Blavatnik is suspected to have also played a part in a proposed deal where he would have bought a stake in Yedioth, although the purchase did not take place.
However, Blavatnik’s testimony may also prove useful in regards to another corruption caseNetanyahu is currently embroiled in, dubbed “Case 1000”, which alleges that the prime minister accepted illegal gifts from businessmen. Police will question whether Netanyahu aided in the sale of Israeli Channel 10 to Blavatnik, and whether this served the interests of minority stakeholder Arnon Milchan, whom it is believed was one of the businessmen who sent the gifts, assumed to be a bribe.
Netanyahu has already been questioned in regards to Case 1000 but if Blavatnik’s testimony confirms police suspicions, the case against him would strengthen.
The prime minister was also recently involved in a third fraud case, as Israeli police continue to investigate a $2 billion deal to buy submarines in which Netanyahu’s personal lawyer and cousin also represented the local agent of the German manufacturer. Netanyahu, who is not under investigation in the case, has given his lawyer his full support.
Netanyahu is not the first Israeli leader to face criminal investigation; in 2014 former Prime Minister Ehud Olmert was convicted of breach of trust and bribery. Ariel Sharon was also questioned during his term in office over allegations of bribery and illegal campaign financing.
Israeli PM questioned for 6th time in corruption probe
Israeli Prime Minister Benjamin Netanyahu has been questioned by Israeli police for the sixth time since being named as a suspect last year amid allegations of corruption.
Netanyahu, who was reportedly grilled for four hours on Sunday, responded on Twitter.
“I say in absolute confidence: there will be nothing because there is nothing,” the prime minister tweeted Sunday night.
In a statement, the Israeli police said Netanyahu had been interrogated for “several hours” in his Jerusalem residence.
The statement, however, did not provide any more details about the ongoing investigation.
Since last year, Netanyahu has been the subject of a criminal investigation in two separate corruption cases. He has repeatedly denied any wrongdoing.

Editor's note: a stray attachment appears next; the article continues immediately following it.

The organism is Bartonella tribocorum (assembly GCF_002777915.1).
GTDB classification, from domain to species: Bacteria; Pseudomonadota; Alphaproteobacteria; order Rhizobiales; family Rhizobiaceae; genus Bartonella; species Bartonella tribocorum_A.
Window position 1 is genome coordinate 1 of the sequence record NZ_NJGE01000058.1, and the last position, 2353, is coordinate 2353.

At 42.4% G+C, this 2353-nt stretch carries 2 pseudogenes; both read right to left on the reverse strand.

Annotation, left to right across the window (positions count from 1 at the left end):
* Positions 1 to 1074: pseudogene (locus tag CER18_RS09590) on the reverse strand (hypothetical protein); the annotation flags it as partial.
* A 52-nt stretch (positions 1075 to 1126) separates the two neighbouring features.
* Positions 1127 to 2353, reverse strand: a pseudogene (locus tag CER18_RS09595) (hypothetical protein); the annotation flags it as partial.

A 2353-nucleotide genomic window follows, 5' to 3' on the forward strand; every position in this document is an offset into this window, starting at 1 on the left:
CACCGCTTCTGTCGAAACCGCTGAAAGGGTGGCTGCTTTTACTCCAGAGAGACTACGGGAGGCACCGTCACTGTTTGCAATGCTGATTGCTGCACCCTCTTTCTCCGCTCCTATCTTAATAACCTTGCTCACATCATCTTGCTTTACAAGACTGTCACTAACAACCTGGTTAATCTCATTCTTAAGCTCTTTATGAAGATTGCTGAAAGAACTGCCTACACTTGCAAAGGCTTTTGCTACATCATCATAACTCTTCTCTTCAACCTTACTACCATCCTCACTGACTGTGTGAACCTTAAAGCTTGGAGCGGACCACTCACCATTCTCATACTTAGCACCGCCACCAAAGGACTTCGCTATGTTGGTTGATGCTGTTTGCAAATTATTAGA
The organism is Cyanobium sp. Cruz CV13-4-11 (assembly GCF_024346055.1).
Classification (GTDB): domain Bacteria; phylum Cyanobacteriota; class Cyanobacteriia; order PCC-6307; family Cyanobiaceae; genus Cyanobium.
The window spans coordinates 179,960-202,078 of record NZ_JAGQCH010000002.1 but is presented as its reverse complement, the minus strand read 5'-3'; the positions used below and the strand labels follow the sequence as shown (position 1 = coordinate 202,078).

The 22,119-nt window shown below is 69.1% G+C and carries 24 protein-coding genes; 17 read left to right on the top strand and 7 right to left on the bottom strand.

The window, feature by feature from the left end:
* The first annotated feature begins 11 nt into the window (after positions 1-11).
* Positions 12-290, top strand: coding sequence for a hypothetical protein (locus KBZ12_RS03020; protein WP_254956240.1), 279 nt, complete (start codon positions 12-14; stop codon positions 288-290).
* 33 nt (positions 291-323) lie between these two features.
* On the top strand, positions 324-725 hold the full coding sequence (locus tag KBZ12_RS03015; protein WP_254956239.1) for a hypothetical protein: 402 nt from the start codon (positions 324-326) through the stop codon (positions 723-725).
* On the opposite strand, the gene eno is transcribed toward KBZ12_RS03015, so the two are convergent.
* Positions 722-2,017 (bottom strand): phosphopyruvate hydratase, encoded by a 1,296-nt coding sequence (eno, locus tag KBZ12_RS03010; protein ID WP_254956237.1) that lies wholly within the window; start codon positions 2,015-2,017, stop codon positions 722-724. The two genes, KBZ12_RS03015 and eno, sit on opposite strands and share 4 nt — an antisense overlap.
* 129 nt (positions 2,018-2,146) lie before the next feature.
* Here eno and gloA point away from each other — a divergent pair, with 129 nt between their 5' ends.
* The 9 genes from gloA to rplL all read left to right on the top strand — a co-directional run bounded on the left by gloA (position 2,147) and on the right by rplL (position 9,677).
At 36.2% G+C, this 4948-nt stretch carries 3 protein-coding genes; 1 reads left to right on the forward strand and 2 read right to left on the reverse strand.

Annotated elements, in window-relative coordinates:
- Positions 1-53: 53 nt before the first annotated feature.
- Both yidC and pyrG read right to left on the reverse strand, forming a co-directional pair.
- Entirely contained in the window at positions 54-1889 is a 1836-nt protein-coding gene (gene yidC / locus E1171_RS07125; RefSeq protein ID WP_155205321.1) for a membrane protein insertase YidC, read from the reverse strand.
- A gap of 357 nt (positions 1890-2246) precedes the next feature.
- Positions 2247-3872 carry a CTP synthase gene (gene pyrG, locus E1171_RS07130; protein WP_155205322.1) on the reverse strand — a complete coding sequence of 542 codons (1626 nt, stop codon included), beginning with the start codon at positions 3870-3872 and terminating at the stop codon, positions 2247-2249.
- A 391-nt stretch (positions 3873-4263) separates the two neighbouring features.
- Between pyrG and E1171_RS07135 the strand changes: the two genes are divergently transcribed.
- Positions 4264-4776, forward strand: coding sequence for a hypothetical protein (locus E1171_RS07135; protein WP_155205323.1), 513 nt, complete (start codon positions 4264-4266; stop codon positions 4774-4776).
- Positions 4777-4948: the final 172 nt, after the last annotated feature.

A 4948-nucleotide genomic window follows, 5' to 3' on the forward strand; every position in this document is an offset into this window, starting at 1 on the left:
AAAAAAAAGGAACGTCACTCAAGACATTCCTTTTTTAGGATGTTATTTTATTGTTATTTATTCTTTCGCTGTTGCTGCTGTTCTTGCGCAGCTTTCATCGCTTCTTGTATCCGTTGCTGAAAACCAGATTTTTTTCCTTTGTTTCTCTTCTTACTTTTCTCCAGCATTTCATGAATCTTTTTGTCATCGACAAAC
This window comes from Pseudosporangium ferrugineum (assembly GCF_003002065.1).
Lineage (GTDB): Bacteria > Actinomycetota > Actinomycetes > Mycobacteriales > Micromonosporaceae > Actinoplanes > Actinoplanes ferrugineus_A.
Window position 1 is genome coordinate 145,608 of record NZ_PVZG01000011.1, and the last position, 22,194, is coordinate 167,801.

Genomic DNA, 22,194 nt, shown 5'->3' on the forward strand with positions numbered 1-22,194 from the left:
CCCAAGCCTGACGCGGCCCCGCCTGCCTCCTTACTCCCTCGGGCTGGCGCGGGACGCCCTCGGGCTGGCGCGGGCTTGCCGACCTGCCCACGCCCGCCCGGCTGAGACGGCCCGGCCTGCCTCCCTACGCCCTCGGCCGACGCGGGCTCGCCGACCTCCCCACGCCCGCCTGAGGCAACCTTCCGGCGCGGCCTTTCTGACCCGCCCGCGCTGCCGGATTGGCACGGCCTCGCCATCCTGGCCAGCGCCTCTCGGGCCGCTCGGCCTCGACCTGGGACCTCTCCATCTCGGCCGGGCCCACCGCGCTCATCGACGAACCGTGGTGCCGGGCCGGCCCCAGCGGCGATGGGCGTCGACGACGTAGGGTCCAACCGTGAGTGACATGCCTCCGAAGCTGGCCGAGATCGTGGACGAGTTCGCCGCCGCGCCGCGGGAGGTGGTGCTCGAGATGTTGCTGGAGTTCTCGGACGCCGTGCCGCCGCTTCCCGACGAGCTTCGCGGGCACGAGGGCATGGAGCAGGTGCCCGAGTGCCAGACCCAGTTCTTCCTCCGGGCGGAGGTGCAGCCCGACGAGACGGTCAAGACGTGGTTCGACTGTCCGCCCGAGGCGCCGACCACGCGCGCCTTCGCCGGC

The first case involves Hollywood producer Arnon Milchan, who was allegedly asked to purchase luxury items for Netanyahu and his wife.
The second case relates to allegations that Netanyahu struck a deal for more favourable media coverage with Arnon Mozes, publisher of popular Hebrew-language newspaper Yedioth Ahronoth.
Netanyahu’s wife, Sara, was also questioned by police regarding earlier corruption allegations.
Sara stands accused of receiving “lavish and inappropriate” gifts from wealthy businessmen and paying bribes to a media mogul in return for favorable coverage.
She, too, has been questioned within the context of an ongoing investigation into accusations that Netanyahu used state funds for personal expenditures.
Israel police to grill PM’s wife over graft allegations
August 2, 2017 at 9:15 pm
The wife of Israeli Prime Minister Benjamin Netanyahu will be questioned by police on Wednesday amid allegations of corruption, Israeli daily The Jerusalem Post has reported.
Sara Netanyahu stands accused of receiving “lavish and inappropriate” gifts from wealthy businessmen and paying bribes to a media mogul in return for favourable coverage.
Police have also launched a separate fraud investigation following accusations that Mrs Netanyahu had dipped into state funds to make personal expenditures.
In January, the prime minister’s wife provided court testimony related to the first charge.
The Israeli government, meanwhile, has banned all media coverage of the ongoing police investigations.
The prime minister himself has also come under fire amid a raft of graft allegations and has been questioned by police on three separate occasions so far this year.
Vociferously denying the allegations, Netanyahu has accused certain Israeli media organizations of attempting to “overthrow” his Likud-led government.